So far, however, we have spoken more of the “Old Fundamentalism.” “New Fundamentalism” is deceptively similar but adds an important tactical twist, based on what appears to be a specifically modern set of presuppositions and sensibilities. New Fundamentalism shares with Old Fundamentalism both the “rule of mutual contradiction” and the notion of God as ‘hanging-judge’. It replaces, however, the stern, insensitive vigilance of the Old Fundamentalism with an attempt to negate rather than condemn, overcome or offset sin. In other words, for New Fundamentalists, premeditated sin remains irreconcilable with religiosity, and religiosity can only be maintained by avoiding premeditated sin. But where indulging a particular sin is deemed to be central to one’s ‘true self’ or ‘pursuit of happiness,’ this sin cannot be simply overcome; it must be negated. For, to overcome or even condemn this sin would be to do violence to one’s true sense of self and happiness. This explains some of the interpretive calisthenics that seek to redefine the moral status of things plainly articulated in Qur’ân, Sunna or bona fide consensuses upheld for literally centuries.
In his book On B.S. (though he doesn’t use abbreviations) Princeton professor Harry Frankfurt makes the point that an increasingly widespread modern presumption, especially in the West, is that morality no longer resides in any transcendent order of values or truth. Because they are less likely to recognize any sources of transcendent truth, moderns are less likely to believe that morality can be known objectively. As an alternative, the pursuit of moral truth is replaced by a new instrumentality: Sincerity. Now, Sincerity is simply the act of remaining true to oneself, also known in some circles as, “keepin’ it real”. It proceeds on the notion that to the extent that one’s acts are true to oneself one is acting morally. The challenge it faces, of course, is how to validate itself objectively, given that it negates the existence of objective criteria to begin with. Similarly, if knowledge of the moral universe is as inaccessible as proponents of Sincerity say it is, why should we be any more certain about who and how morally constituted we are than we are about moral truth in general? Here, in fact, is where B.S. comes in.
Frankfurt notes that B.S. is not just lies. In fact, the liar differs from the B.S.-er in that the liar has regard for truth (but simply wants to conceal it) whereas the B.S.-er has no regard at all for truth – or for falsehood, for that matter. The B.S.-er simply wants to validate the dictates of his self, and any argument that will serve this purpose will do. “He is neither on the side of the true nor on the side of the false… except insofar as they may be pertinent to his interest in getting away with what he says.” Given, however, the instability, opaqueness and allusiveness of the modern self, not to mention the endless array of accidents, quirks and anomalies that contribute to its making, B.S. can be a never-ending enterprise. This is perhaps why Frankfurt ends his book with the explicit assertion that Sincerity is B.S.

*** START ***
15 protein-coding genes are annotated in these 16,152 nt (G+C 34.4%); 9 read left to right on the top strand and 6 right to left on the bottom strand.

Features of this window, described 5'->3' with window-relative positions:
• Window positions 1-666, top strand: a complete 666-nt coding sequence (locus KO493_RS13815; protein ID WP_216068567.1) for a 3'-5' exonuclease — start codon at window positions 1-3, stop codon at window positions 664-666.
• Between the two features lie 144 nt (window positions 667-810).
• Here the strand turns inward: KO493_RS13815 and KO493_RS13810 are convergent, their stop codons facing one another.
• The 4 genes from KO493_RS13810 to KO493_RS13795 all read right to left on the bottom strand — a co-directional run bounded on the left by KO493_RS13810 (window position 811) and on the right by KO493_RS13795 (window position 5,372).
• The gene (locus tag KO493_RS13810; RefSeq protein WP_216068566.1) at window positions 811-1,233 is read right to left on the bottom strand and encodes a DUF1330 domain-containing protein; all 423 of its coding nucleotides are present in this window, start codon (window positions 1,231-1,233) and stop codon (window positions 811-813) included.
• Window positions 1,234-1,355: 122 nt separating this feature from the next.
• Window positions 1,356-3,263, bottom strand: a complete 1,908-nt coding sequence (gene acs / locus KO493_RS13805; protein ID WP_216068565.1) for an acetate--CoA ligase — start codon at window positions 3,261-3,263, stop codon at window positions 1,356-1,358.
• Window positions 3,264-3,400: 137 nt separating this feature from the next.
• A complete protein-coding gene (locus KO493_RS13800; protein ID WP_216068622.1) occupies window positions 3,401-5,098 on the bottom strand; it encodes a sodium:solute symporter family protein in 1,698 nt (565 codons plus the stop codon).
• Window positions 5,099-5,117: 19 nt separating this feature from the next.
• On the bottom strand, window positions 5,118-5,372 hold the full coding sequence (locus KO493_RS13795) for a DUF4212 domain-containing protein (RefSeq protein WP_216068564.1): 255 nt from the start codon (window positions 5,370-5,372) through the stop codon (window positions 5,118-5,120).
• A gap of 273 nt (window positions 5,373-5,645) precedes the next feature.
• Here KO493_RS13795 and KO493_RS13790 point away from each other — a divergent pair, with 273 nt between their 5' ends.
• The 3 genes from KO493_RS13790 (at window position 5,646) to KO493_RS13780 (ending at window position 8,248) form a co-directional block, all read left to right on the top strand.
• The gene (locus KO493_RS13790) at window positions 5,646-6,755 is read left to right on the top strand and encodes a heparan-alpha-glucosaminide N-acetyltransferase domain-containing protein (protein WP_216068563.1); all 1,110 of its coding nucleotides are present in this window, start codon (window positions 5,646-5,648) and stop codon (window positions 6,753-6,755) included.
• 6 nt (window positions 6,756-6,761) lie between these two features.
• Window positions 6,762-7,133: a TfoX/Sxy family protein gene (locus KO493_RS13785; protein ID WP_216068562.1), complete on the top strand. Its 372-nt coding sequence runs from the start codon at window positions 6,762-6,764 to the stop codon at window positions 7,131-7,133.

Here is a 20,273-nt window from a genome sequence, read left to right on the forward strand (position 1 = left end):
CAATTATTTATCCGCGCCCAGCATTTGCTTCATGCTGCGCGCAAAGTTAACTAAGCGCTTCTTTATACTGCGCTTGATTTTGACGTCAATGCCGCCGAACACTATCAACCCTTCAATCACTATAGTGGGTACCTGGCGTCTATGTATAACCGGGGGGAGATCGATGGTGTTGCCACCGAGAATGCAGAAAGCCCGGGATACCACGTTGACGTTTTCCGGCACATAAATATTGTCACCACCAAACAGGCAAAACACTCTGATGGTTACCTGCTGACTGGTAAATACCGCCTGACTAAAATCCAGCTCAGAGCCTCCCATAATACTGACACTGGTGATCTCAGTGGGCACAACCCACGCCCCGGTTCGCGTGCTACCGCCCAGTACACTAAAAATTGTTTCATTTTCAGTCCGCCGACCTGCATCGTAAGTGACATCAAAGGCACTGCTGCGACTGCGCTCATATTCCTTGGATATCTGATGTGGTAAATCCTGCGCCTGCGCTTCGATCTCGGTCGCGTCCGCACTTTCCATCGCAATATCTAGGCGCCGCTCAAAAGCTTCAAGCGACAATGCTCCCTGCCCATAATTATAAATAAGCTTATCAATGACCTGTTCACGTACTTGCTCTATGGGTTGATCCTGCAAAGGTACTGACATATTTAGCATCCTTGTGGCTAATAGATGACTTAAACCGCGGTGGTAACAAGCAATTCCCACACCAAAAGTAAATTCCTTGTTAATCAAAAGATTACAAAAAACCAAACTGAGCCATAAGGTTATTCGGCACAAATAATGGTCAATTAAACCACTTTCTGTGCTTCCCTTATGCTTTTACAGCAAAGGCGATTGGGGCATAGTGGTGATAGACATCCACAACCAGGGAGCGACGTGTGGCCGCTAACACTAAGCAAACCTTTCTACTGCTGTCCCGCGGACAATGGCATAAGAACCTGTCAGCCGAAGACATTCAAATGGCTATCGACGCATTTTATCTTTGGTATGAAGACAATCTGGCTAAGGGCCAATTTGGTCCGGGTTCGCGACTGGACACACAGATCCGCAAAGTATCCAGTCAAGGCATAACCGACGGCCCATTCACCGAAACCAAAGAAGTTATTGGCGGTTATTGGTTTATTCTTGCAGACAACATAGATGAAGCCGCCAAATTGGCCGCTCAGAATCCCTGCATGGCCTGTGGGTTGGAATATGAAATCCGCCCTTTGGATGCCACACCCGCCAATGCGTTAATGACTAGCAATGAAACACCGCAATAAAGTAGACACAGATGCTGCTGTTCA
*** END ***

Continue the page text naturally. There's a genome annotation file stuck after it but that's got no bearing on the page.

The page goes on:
It may seem almost silly to imagine anyone with genuine religious pretensions putting up with let alone embracing B.S. But Sincerity is not merely an occasional indulgence; it is more like a duty or entitlement, something approaching a modern human right. And where religion proscribes or requires something that is impossible to avoid or perform without sacrificing some critical aspect of one’s sense of self, “the rule of mutual contradiction” will compel a choice between remaining true to religion and remaining true to oneself. But as Sincerity knows no truth or falsehood other than that which serves the self, what starts out as an effort to reconcile religion with one’s self can turn into an act of sacrificing religion to one’s self. Indeed, to the extent that a religiously sensitive person remains in the throws of the “rule of mutual contradiction,” this is more rather than less likely to be the case. And B.S. is more rather than less likely to be the medium through which this is executed.
Of course, none of us is immune to the ravages of the self, the beguilements of Sincerity, nor the disgusting utility of B.S. My point, however, is that it is ultimately the “rule of mutual contradiction” that forces this whole exercise to begin with. Recently, for example, I contributed a line or two to an online exchange between a group of scholars and students from across the globe on the issue of ‘gay rights’ in the Muslim world. At one point, one of the professors who supported ‘gay rights’ protested that those who refused to recognize them were essentially – and callously – condemning gays to a life of celibacy, denying them the fundamental human right to indulge their sexuality. He was soon joined by others who adduced various pieces of supporting evidence, from the alleged historical record in the Muslim world to anecdotal data on the views of lay Muslims. Of course, Muslim thinkers who empathized with this position would be forced to find ways to explain away all scriptural evidence against same-sex liaisons. And sure enough, the works of an American Muslim academic who had written in defense of homosexuality in Islam are trotted out as examples of how this might be achieved.